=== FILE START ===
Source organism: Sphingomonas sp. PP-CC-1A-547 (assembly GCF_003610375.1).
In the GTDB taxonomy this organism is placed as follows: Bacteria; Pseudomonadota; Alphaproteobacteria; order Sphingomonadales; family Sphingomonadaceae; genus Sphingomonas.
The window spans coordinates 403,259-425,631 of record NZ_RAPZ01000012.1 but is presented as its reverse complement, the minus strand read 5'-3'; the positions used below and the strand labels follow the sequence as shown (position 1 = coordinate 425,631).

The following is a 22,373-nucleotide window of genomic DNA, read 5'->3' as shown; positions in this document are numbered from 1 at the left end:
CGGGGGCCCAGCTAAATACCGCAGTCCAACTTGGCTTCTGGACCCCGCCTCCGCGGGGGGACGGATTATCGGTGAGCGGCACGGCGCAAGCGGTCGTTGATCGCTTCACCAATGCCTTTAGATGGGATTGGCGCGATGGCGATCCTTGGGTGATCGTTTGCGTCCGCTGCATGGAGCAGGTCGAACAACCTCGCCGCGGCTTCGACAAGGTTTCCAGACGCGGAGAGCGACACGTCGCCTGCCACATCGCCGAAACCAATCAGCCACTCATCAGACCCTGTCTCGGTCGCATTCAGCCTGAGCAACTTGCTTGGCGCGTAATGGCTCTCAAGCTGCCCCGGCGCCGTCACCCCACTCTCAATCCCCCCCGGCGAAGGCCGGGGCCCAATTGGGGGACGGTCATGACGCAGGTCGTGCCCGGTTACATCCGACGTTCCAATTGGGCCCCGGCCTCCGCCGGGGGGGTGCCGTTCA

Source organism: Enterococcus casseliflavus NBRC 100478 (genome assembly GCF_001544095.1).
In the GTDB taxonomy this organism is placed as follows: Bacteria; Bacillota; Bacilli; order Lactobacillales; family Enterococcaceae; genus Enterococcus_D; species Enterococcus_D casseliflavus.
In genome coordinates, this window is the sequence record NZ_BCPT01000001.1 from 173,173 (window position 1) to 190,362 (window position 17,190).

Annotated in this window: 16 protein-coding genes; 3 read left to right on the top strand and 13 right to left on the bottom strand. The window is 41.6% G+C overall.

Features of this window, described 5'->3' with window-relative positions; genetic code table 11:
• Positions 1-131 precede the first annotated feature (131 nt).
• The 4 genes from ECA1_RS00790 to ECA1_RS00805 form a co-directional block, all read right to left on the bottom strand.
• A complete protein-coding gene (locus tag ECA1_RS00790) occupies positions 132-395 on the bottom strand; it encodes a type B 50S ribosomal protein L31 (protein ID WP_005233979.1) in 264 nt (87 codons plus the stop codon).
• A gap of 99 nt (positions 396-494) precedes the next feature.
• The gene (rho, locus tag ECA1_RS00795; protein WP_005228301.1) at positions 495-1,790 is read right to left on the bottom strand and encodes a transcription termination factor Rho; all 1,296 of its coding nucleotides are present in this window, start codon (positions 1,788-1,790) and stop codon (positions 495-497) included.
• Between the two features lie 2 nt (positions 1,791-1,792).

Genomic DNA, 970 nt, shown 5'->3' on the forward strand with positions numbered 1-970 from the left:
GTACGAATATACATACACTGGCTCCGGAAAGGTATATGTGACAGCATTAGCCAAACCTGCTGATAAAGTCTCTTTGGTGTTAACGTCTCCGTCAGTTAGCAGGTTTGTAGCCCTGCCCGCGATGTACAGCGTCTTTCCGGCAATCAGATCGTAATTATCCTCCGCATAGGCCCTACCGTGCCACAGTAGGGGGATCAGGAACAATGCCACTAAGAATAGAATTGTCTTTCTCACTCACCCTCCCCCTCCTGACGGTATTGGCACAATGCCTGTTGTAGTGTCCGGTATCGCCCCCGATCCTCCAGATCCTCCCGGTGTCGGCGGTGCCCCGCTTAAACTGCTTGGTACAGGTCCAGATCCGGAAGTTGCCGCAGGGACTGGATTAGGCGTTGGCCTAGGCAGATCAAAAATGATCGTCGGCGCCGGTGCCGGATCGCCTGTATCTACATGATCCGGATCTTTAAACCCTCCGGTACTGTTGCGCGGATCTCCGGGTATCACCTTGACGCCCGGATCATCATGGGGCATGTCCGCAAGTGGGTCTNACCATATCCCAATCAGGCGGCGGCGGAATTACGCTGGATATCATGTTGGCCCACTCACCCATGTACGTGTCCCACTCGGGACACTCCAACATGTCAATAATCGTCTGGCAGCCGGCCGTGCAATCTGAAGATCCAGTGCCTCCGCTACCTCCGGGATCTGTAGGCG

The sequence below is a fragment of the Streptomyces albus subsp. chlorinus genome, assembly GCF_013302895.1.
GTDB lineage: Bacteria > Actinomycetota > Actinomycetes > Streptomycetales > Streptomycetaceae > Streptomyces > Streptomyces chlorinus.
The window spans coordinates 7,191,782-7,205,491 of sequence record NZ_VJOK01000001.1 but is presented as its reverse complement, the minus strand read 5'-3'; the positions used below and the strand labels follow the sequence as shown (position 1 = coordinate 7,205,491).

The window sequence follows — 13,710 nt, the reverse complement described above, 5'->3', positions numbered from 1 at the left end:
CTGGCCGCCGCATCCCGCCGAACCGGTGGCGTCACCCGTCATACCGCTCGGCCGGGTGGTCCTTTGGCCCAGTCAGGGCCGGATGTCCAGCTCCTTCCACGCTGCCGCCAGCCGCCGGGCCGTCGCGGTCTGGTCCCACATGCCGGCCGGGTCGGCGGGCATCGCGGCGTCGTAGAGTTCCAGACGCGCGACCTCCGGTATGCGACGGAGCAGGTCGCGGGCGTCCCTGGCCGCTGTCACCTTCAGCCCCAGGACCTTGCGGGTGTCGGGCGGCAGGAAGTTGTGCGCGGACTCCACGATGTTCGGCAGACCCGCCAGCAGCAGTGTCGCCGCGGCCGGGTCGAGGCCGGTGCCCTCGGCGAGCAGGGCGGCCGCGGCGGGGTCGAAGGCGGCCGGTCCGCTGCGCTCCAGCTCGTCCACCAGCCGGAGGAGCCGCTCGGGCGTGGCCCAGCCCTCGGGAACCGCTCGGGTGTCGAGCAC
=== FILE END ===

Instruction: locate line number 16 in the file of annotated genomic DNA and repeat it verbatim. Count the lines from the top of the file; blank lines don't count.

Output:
• Between the two features lie 2 nt (positions 1,791-1,792).